Narrative Analysis: The Basics


Narrative structure is the scaffolding on which all stories rest, giving them shape and function. The easiest way to think of narrative structure is as a story’s skeleton. Like the bones inside our bodies, structure exists to support the story’s moving parts: characters, setting, and plot. While each of these parts can vary from story to story, the structure underneath them maintains the same basic configuration.

Square-Enix’s Chrono Trigger demonstrates an awareness of story structure by forcing the protagonist into a difficult situation in the opening act.

The most basic story structure is the one everyone knows instinctively: beginning, middle, and end. We recognize this pattern because it’s an essential part of our lives. Just as we wake up, go about our days, and fall asleep, so too are we born to live and die. It’s no coincidence that this pattern shows itself again and again in the stories we share to make sense of our lives.

As the art of storytelling has progressed, our understanding of story structure has grown with it¹ . The Three-Act Structure grew out the Greek philosopher Aristotle’s belief that every story should have a beginning, middle, and end. The Five-Act Structure, promoted by the Roman poet Horace and commonly associated with William Shakespeare, expands on the Three-Act Structure by breaking it into smaller parts: introduction, rising action, climax, falling action, and resolution. Centuries later, the comparative mythologist Joseph Campbell took a different approach to structure with his monomyth, a character-oriented structure that takes its cues from the basic myths that persist between cultures. His work has gone on to influence playwrights, musicians, and screenwriters, shaping discussions of structure to this day. 

The Legend of Zelda: A Link to the Past used its manual to add detail to the game’s backstory, a common tactic for early game writers.

Although the basics of story structure have remained unchanged for some time, modern writers are still finding new ways to break down narratives into their component parts. Screenwriter Blake Snyder developed a fifteen-point ‘beat sheet’ that has been used by writers worldwide for decades; author Christopher Volger took Joseph Campbell’s seventeen-step monomyth and pared it down to a twelve-step Hero’s Journey. Television writer Dan Harmon has since expanded on Volger’s work and stripped those twelve steps down to eight with his Story Circle, demonstrating that Campbell’s initial theories can be compressed while still maintaining their integrity² .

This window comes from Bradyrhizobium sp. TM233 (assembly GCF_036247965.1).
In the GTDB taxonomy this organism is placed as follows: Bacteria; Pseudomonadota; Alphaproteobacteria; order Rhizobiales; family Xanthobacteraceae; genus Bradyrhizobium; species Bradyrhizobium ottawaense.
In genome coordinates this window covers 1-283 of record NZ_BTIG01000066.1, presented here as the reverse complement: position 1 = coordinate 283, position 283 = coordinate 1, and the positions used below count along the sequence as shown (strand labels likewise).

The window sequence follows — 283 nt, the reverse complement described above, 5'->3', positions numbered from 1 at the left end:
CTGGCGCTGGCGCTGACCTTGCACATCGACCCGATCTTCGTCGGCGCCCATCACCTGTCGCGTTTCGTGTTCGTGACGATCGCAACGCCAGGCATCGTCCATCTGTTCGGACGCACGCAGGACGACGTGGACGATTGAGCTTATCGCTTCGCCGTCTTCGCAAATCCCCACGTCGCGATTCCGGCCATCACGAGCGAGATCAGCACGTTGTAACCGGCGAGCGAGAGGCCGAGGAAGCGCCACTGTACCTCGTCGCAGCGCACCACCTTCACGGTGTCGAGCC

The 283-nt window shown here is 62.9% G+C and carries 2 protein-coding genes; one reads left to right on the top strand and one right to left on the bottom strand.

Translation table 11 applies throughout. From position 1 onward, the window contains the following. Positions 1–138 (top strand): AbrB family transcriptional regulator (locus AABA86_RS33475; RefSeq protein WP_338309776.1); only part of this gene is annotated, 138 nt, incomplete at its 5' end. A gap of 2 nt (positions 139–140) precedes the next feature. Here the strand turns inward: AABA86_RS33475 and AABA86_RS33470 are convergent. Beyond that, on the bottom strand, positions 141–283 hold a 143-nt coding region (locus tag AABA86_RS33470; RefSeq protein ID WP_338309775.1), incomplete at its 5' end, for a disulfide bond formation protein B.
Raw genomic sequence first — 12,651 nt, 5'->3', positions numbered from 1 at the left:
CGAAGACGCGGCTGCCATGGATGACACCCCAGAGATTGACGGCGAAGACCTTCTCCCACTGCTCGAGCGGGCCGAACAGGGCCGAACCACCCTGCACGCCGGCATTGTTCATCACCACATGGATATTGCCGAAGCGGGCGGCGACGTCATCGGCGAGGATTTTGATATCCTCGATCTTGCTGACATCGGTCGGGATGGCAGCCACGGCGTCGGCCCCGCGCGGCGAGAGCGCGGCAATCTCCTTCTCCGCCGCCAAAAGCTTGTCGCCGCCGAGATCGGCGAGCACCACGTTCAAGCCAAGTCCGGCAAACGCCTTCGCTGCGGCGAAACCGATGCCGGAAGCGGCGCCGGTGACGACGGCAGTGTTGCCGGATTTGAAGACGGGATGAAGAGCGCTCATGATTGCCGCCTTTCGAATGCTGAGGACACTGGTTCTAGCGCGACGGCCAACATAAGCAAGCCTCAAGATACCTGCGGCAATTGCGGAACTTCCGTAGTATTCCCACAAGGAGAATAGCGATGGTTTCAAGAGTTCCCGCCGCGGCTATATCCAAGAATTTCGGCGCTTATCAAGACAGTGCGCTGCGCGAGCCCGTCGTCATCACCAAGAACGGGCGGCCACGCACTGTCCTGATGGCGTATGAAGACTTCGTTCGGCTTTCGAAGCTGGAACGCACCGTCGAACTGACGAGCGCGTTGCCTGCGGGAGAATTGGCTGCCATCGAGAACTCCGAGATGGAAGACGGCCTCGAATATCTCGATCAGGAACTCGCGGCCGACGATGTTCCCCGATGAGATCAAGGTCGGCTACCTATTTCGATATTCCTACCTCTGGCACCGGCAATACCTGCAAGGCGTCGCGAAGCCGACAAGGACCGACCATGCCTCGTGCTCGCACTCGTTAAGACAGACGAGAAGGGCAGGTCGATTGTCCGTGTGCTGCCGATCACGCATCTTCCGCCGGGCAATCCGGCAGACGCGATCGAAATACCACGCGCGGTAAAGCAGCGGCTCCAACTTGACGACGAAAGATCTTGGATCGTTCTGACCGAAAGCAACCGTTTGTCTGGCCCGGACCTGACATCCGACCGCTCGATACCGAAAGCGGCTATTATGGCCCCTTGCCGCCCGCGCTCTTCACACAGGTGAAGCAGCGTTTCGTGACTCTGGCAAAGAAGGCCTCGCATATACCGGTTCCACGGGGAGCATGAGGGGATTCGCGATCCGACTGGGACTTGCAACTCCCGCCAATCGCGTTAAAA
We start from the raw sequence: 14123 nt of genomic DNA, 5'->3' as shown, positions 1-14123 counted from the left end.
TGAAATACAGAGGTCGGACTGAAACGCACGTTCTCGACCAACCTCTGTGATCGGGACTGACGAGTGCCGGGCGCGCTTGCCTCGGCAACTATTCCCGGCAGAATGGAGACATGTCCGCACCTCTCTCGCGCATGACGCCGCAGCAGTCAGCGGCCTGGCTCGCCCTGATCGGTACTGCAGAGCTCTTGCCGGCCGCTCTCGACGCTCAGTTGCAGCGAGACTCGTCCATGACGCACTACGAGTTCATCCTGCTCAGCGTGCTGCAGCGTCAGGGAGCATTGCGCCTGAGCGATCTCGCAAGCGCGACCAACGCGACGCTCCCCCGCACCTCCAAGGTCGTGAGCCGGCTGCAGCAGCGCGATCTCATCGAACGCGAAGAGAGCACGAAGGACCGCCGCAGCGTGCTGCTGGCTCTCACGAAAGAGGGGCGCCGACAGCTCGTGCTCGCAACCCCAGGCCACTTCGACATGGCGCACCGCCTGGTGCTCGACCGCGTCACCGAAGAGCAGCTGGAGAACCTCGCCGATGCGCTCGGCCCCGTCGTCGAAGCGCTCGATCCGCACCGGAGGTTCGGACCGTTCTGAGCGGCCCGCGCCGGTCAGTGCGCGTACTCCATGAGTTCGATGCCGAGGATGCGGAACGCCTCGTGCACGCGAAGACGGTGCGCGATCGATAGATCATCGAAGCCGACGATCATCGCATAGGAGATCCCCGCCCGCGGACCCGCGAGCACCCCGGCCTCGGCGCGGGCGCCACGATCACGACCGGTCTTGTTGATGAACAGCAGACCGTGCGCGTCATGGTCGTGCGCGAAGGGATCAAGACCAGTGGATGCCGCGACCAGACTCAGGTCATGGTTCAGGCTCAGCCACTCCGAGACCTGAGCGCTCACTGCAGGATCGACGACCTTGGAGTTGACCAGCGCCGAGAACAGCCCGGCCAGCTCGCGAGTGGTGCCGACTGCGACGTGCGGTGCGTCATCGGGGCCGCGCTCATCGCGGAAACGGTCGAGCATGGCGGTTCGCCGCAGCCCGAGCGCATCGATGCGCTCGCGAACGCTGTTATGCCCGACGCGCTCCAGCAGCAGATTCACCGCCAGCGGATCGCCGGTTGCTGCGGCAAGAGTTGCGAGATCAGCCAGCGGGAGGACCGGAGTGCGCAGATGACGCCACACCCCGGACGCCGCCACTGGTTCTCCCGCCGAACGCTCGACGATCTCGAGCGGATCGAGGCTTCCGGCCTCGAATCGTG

When video games first emerged as an entertainment medium in the mid-20th century, the limitations of the current technology made stories an afterthought. It wasn’t until the 1980s that developers were able to add elements of story to their games, though those elements were still rudimentary³ . Some game stories that required more extensive explanations of their worlds relied on the paper manuals that came with the cartridges to explain the backgrounds of their narratives.  Thanks to both advances in technology and the rising popularity of the medium, game writers have been given the freedom to include narratives so detailed that they can be critiqued with the same rigor as any novel or screenplay. 


1 Lanouette, Jennine. A History of Three-Act Structure. Screentakes, 2013. 

² Harmon, Dan. Story Structure 101. Channel 101, 2009. 

³ Stone, Chris. The Evolution of Video Games as a Storytelling Medium, and the Role of Narrative in Modern Games. Gamasutra, 2019.